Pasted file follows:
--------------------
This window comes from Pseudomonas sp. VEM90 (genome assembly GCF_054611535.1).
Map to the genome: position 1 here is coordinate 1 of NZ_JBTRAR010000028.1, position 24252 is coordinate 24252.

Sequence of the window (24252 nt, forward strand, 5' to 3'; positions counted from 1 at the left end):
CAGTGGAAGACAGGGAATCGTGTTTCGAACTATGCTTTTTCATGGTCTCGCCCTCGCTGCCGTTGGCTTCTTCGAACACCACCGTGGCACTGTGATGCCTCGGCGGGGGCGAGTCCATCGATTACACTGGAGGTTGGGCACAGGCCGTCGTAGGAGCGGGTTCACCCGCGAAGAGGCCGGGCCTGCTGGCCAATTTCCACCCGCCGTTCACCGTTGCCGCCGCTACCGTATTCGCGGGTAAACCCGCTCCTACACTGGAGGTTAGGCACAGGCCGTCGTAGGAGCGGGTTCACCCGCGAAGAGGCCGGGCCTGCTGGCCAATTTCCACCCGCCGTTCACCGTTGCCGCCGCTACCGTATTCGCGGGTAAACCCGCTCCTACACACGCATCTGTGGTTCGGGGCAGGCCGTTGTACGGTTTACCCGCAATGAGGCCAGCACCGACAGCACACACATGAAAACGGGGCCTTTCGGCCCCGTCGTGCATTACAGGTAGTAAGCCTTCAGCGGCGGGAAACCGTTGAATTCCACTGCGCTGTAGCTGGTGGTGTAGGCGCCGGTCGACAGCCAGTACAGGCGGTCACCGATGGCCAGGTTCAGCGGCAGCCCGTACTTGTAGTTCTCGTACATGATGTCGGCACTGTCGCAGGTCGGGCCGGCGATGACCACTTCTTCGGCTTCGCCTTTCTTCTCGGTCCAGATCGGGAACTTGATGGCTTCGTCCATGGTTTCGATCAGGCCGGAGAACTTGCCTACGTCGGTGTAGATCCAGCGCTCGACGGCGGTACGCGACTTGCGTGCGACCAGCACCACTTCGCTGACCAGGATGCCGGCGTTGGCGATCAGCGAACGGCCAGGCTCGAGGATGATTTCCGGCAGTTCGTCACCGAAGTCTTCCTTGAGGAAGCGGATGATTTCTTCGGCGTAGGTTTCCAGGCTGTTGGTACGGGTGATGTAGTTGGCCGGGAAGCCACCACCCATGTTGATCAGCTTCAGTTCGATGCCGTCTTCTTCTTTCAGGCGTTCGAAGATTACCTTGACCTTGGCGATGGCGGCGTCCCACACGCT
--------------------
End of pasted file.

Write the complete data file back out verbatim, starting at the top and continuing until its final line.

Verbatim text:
This window comes from Pseudomonas sp. VEM90 (genome assembly GCF_054611535.1).
Map to the genome: position 1 here is coordinate 1 of NZ_JBTRAR010000028.1, position 24252 is coordinate 24252.

Sequence of the window (24252 nt, forward strand, 5' to 3'; positions counted from 1 at the left end):
CAGTGGAAGACAGGGAATCGTGTTTCGAACTATGCTTTTTCATGGTCTCGCCCTCGCTGCCGTTGGCTTCTTCGAACACCACCGTGGCACTGTGATGCCTCGGCGGGGGCGAGTCCATCGATTACACTGGAGGTTGGGCACAGGCCGTCGTAGGAGCGGGTTCACCCGCGAAGAGGCCGGGCCTGCTGGCCAATTTCCACCCGCCGTTCACCGTTGCCGCCGCTACCGTATTCGCGGGTAAACCCGCTCCTACACTGGAGGTTAGGCACAGGCCGTCGTAGGAGCGGGTTCACCCGCGAAGAGGCCGGGCCTGCTGGCCAATTTCCACCCGCCGTTCACCGTTGCCGCCGCTACCGTATTCGCGGGTAAACCCGCTCCTACACACGCATCTGTGGTTCGGGGCAGGCCGTTGTACGGTTTACCCGCAATGAGGCCAGCACCGACAGCACACACATGAAAACGGGGCCTTTCGGCCCCGTCGTGCATTACAGGTAGTAAGCCTTCAGCGGCGGGAAACCGTTGAATTCCACTGCGCTGTAGCTGGTGGTGTAGGCGCCGGTCGACAGCCAGTACAGGCGGTCACCGATGGCCAGGTTCAGCGGCAGCCCGTACTTGTAGTTCTCGTACATGATGTCGGCACTGTCGCAGGTCGGGCCGGCGATGACCACTTCTTCGGCTTCGCCTTTCTTCTCGGTCCAGATCGGGAACTTGATGGCTTCGTCCATGGTTTCGATCAGGCCGGAGAACTTGCCTACGTCGGTGTAGATCCAGCGCTCGACGGCGGTACGCGACTTGCGTGCGACCAGCACCACTTCGCTGACCAGGATGCCGGCGTTGGCGATCAGCGAACGGCCAGGCTCGAGGATGATTTCCGGCAGTTCGTCACCGAAGTCTTCCTTGAGGAAGCGGATGATTTCTTCGGCGTAGGTTTCCAGGCTGTTGGTACGGGTGATGTAGTTGGCCGGGAAGCCACCACCCATGTTGATCAGCTTCAGTTCGATGCCGTCTTCTTCTTTCAGGCGTTCGAAGATTACCTTGACCTTGGCGATGGCGGCGTCCCACACGCT